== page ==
Antonio Josie drank in Jessica’s attention and he took full advantage. With furrowed brows he answered, “Maybe my friend Luiz can help…” he said matter-of-factly with a small shrug of his shoulders. His eyes then locked onto Jessica’s.

“Who is Luiz?” David chimed in.

Jessica shot a look at David that had only a few daggers, but daggers never-the-less.

“He is policia,” Antonio Josie answered looking directly at David. “Sometimes they are helpful.” He smiled ironically.

David didn’t return Antonio Josie’s smile. “I don’t know…getting the police involved in a foreign country…,” this he directed at Jessica. “We have no status here, no right to…”

“Verdade, eh, true but I do,” Antonio Josie interrupted, “and Luiz is my friend. No problem.”

David sighed in defeat and turned to Jessica who had retreated to her thinking place.

David knew he’d have to wait for Jessica to return to the present moment for when she slipped away to try and unravel a problem she was somewhere else in time. He’d tried to bring her back before but each time his attempts ended in failure or worse, she became angry with David for breaking her thought process. So, he had become accustomed to wait for her to return to him and the present. When she did she was excited about the new possibility. But, not this time.

Jessica’s eyes blinked back to the present and she saw David looking at her. She shook her head from side to side and declared, “I just don’t get it.”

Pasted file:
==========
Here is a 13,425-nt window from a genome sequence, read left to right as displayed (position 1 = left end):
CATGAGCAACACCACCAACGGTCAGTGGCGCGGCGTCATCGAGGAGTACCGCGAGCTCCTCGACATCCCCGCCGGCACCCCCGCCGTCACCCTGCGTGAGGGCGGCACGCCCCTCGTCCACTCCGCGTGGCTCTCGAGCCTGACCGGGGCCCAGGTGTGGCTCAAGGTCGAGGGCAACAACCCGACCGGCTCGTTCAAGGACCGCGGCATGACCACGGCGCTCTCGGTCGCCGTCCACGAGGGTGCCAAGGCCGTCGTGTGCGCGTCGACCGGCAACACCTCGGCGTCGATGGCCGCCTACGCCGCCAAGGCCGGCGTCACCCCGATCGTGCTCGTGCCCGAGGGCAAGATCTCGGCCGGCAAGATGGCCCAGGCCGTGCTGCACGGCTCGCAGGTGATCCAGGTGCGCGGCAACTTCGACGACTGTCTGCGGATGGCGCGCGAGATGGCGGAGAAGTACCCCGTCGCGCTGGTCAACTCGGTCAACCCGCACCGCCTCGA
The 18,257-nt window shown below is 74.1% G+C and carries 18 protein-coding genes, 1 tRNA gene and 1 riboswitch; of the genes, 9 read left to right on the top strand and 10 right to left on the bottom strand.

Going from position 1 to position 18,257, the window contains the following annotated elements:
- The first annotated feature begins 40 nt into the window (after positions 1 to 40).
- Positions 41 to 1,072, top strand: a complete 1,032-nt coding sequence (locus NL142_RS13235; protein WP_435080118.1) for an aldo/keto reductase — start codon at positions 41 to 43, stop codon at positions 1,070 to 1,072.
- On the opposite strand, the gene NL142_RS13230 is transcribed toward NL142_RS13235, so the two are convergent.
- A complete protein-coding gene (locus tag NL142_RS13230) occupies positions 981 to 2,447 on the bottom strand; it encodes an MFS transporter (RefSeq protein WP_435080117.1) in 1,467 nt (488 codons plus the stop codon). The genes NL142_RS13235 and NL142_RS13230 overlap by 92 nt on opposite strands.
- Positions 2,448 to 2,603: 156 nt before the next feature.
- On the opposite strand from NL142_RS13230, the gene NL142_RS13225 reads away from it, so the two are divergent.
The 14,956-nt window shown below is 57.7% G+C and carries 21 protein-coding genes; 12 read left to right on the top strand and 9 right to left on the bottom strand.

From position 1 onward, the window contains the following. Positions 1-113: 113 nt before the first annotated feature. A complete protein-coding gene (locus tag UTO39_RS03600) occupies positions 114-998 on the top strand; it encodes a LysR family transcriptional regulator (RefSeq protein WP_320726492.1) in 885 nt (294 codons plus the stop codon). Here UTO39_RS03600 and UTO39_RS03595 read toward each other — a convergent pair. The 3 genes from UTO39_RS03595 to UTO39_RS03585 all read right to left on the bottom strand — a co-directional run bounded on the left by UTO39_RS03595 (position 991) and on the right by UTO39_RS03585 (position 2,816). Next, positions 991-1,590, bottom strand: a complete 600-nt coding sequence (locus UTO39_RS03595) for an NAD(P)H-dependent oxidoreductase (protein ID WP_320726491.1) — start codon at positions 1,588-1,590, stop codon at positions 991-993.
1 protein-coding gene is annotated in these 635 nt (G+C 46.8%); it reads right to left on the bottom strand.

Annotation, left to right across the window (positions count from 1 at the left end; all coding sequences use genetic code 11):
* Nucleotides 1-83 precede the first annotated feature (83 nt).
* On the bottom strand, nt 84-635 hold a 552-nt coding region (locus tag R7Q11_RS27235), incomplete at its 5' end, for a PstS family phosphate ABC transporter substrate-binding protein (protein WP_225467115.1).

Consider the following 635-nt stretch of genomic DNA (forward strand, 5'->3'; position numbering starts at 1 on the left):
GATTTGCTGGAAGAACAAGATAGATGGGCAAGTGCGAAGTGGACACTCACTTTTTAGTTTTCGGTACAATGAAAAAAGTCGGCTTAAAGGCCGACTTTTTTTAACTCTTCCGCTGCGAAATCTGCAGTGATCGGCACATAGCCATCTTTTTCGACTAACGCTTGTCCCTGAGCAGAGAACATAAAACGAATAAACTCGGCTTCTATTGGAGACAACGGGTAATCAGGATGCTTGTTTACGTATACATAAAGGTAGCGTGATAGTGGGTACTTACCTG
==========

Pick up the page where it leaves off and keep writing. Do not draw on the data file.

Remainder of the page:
I must go back to the top. There is money up there for me to make,” Antonio Josie joked pointing to the mountain. “If you want me to speak with Luiz, meet me at that coconut water kiosk,” with a nod of his head toward the kiosk that stood at the edge of the beach and the promenade.  He looked at Jessica for a response, but none came.  So, he started gathering the glider for its ascent to the top.

“Wait,” David said. He turned to Jessica because he saw the conflict in her eyes. “Jessica, why not see what Luiz has to say?” He shrugged as though it was a simple thing. Secretly, he hoped Luiz would be able to put Jessica’s mind at ease with a simple solution.

“Yeah, let’s do that,” Jessica said half-heartedly.

“Muito bom, I will meet you there at six o’clock,” and he left the duo

“What time is it?” she asked looking at David’s wrist watch.

“Almost noon, let’s grab something to eat.”

“Sure, sure let’s eat. I’m famished anyway,” she managed a small smile.

“Great, I know just the place,” bringing vigor to the conversation.